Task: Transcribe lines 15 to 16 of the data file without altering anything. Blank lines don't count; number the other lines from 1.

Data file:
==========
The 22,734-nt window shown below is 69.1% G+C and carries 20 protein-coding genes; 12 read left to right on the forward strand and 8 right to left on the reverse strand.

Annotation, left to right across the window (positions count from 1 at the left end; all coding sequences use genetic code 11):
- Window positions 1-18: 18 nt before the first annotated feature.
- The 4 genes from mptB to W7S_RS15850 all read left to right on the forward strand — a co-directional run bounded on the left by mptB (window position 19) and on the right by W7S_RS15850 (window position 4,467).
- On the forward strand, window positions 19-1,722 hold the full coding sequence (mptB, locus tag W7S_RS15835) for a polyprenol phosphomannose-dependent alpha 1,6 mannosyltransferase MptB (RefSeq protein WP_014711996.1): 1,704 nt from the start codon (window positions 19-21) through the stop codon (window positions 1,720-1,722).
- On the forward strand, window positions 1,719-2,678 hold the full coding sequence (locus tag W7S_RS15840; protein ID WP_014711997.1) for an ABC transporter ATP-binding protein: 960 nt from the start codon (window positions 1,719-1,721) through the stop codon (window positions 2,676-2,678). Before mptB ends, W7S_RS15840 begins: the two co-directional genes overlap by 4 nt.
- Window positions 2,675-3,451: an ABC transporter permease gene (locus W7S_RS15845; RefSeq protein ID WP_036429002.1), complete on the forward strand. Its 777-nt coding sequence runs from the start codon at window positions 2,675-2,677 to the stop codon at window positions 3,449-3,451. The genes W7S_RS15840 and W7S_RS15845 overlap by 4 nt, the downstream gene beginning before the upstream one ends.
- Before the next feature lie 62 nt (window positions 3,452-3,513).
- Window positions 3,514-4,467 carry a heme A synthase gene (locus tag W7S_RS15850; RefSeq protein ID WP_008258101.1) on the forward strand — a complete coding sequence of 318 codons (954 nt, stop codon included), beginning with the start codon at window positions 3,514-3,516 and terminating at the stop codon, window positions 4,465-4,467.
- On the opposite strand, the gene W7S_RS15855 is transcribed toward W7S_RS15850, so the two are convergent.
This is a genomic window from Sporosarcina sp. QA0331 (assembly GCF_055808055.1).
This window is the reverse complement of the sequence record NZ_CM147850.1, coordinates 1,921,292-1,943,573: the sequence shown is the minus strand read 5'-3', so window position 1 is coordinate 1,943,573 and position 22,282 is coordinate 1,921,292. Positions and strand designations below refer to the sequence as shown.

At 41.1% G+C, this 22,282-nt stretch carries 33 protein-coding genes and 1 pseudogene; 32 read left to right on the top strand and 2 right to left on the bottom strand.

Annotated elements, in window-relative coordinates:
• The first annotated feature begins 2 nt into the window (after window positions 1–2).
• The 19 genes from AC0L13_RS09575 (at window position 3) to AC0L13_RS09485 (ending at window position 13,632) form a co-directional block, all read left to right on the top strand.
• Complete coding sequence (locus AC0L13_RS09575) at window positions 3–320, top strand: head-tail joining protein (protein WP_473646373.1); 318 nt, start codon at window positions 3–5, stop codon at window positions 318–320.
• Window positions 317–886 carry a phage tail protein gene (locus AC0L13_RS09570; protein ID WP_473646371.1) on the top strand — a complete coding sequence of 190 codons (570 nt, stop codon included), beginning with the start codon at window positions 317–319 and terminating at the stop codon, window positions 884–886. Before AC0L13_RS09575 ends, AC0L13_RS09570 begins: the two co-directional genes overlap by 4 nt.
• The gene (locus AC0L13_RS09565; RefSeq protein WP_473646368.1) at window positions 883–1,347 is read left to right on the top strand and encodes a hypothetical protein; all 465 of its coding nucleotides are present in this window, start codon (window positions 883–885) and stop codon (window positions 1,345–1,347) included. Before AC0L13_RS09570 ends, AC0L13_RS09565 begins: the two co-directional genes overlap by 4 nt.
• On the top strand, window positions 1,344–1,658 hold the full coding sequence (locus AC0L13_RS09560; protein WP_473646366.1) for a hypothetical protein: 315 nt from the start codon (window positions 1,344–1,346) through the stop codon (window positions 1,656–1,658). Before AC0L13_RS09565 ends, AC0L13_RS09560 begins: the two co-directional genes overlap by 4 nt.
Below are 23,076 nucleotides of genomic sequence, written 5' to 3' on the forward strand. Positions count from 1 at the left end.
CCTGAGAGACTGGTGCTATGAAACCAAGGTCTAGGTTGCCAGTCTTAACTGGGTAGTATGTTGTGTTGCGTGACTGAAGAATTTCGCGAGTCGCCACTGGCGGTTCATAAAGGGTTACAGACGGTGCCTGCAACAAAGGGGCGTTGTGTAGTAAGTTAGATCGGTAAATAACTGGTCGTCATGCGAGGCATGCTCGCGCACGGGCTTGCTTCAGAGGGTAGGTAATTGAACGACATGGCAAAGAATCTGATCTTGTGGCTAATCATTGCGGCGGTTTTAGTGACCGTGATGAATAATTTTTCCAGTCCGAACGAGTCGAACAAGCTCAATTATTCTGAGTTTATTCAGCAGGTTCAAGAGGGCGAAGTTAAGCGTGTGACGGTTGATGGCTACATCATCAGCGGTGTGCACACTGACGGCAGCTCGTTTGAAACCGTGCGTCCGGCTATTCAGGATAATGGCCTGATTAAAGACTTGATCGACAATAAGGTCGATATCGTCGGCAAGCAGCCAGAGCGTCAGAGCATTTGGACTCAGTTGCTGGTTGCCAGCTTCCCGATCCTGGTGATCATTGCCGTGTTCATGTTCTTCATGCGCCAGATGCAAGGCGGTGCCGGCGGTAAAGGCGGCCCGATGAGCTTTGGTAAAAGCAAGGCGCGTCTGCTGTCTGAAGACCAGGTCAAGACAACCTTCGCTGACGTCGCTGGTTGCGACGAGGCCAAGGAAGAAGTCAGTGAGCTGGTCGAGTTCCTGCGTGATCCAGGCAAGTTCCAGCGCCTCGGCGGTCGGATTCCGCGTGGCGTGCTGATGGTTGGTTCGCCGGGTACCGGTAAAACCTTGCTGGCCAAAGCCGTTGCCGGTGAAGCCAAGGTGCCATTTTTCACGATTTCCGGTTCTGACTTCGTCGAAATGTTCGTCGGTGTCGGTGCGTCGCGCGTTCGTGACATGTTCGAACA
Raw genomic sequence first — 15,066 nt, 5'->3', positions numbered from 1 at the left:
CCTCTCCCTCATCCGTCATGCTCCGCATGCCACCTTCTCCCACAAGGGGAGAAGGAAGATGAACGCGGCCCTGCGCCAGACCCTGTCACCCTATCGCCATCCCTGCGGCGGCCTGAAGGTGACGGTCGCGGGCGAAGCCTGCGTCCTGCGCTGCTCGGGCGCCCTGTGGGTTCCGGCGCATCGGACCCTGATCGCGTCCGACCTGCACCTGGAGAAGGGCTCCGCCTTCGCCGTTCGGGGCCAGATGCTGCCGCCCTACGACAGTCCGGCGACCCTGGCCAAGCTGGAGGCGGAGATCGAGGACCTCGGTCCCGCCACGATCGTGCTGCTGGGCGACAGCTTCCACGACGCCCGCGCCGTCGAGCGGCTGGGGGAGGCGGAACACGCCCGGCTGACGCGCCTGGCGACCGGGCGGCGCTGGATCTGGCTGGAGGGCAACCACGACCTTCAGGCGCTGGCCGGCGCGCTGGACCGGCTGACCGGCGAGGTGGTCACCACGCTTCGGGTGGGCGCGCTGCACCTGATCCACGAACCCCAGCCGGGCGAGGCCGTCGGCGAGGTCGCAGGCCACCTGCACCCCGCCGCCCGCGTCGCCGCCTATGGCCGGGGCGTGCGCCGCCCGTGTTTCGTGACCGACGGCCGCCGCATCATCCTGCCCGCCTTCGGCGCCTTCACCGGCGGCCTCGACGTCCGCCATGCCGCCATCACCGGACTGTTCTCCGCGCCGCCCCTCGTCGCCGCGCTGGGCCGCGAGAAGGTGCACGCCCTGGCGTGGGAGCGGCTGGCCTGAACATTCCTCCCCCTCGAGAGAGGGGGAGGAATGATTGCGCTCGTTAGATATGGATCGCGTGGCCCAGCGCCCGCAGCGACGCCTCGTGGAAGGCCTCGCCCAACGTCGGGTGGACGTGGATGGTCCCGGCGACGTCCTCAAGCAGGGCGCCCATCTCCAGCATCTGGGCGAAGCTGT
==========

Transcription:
• The first annotated feature begins 2 nt into the window (after window positions 1–2).
• The 19 genes from AC0L13_RS09575 (at window position 3) to AC0L13_RS09485 (ending at window position 13,632) form a co-directional block, all read left to right on the top strand.